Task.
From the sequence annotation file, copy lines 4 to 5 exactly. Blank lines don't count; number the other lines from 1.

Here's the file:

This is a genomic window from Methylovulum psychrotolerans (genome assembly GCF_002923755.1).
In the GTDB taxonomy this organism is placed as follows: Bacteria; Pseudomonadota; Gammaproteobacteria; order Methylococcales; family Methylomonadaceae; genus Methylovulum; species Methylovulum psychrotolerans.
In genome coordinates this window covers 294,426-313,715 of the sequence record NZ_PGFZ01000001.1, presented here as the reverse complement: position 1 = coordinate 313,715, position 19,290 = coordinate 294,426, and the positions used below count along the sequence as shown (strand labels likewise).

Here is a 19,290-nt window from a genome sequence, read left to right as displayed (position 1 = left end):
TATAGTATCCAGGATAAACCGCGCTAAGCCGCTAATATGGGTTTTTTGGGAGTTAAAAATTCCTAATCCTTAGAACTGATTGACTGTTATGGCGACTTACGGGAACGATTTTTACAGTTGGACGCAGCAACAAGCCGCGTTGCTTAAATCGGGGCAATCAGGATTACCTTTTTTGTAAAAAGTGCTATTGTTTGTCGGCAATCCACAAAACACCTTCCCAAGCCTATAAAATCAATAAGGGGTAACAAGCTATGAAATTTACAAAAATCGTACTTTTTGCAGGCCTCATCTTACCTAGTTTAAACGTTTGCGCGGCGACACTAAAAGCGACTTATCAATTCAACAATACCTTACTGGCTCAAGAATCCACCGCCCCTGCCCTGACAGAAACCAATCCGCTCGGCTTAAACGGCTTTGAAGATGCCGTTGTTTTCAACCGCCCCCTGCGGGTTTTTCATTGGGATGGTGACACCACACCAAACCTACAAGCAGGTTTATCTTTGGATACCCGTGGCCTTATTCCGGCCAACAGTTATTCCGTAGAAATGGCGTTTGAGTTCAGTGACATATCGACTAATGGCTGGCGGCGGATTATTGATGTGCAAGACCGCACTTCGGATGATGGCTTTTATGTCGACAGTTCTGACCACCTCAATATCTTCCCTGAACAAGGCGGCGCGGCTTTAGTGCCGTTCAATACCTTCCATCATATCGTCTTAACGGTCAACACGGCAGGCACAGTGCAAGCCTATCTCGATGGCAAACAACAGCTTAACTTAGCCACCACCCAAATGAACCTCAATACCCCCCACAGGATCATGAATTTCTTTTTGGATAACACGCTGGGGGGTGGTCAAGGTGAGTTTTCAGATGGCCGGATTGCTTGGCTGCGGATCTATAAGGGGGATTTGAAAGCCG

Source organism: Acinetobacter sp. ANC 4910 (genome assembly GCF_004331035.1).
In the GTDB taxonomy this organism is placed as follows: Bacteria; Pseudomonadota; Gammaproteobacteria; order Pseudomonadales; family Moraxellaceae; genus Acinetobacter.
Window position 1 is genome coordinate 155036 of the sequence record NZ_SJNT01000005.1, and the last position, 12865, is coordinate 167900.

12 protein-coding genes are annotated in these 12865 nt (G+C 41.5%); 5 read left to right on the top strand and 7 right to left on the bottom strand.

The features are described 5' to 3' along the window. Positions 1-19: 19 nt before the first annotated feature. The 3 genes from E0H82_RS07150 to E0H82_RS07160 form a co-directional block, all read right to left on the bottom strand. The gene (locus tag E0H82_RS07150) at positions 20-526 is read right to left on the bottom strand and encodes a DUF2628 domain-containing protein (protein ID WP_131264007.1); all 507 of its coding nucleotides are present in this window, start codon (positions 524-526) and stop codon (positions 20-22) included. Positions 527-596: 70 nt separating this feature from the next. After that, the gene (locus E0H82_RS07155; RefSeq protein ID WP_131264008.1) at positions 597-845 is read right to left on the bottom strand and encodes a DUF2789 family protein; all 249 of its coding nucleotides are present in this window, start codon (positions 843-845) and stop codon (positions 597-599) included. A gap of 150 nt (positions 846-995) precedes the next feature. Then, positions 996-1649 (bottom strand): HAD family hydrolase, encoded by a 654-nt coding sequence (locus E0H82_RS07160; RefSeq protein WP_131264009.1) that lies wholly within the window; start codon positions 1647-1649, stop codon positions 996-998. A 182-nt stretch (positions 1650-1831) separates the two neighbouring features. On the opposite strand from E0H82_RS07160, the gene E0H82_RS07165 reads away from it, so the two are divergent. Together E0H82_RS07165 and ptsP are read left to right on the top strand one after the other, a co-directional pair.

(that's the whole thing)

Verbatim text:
Here is a 19,290-nt window from a genome sequence, read left to right as displayed (position 1 = left end):
TATAGTATCCAGGATAAACCGCGCTAAGCCGCTAATATGGGTTTTTTGGGAGTTAAAAATTCCTAATCCTTAGAACTGATTGACTGTTATGGCGACTTACGGGAACGATTTTTACAGTTGGACGCAGCAACAAGCCGCGTTGCTTAAATCGGGGCAATCAGGATTACCTTTTTTGTAAAAAGTGCTATTGTTTGTCGGCAATCCACAAAACACCTTCCCAAGCCTATAAAATCAATAAGGGGTAACAAGCTATGAAATTTACAAAAATCGTACTTTTTGCAGGCCTCATCTTACCTAGTTTAAACGTTTGCGCGGCGACACTAAAAGCGACTTATCAATTCAACAATACCTTACTGGCTCAAGAATCCACCGCCCCTGCCCTGACAGAAACCAATCCGCTCGGCTTAAACGGCTTTGAAGATGCCGTTGTTTTCAACCGCCCCCTGCGGGTTTTTCATTGGGATGGTGACACCACACCAAACCTACAAGCAGGTTTATCTTTGGATACCCGTGGCCTTATTCCGGCCAACAGTTATTCCGTAGAAATGGCGTTTGAGTTCAGTGACATATCGACTAATGGCTGGCGGCGGATTATTGATGTGCAAGACCGCACTTCGGATGATGGCTTTTATGTCGACAGTTCTGACCACCTCAATATCTTCCCTGAACAAGGCGGCGCGGCTTTAGTGCCGTTCAATACCTTCCATCATATCGTCTTAACGGTCAACACGGCAGGCACAGTGCAAGCCTATCTCGATGGCAAACAACAGCTTAACTTAGCCACCACCCAAATGAACCTCAATACCCCCCACAGGATCATGAATTTCTTTTTGGATAACACGCTGGGGGGTGGTCAAGGTGAGTTTTCAGATGGCCGGATTGCTTGGCTGCGGATCTATAAGGGGGATTTGAAAGCCG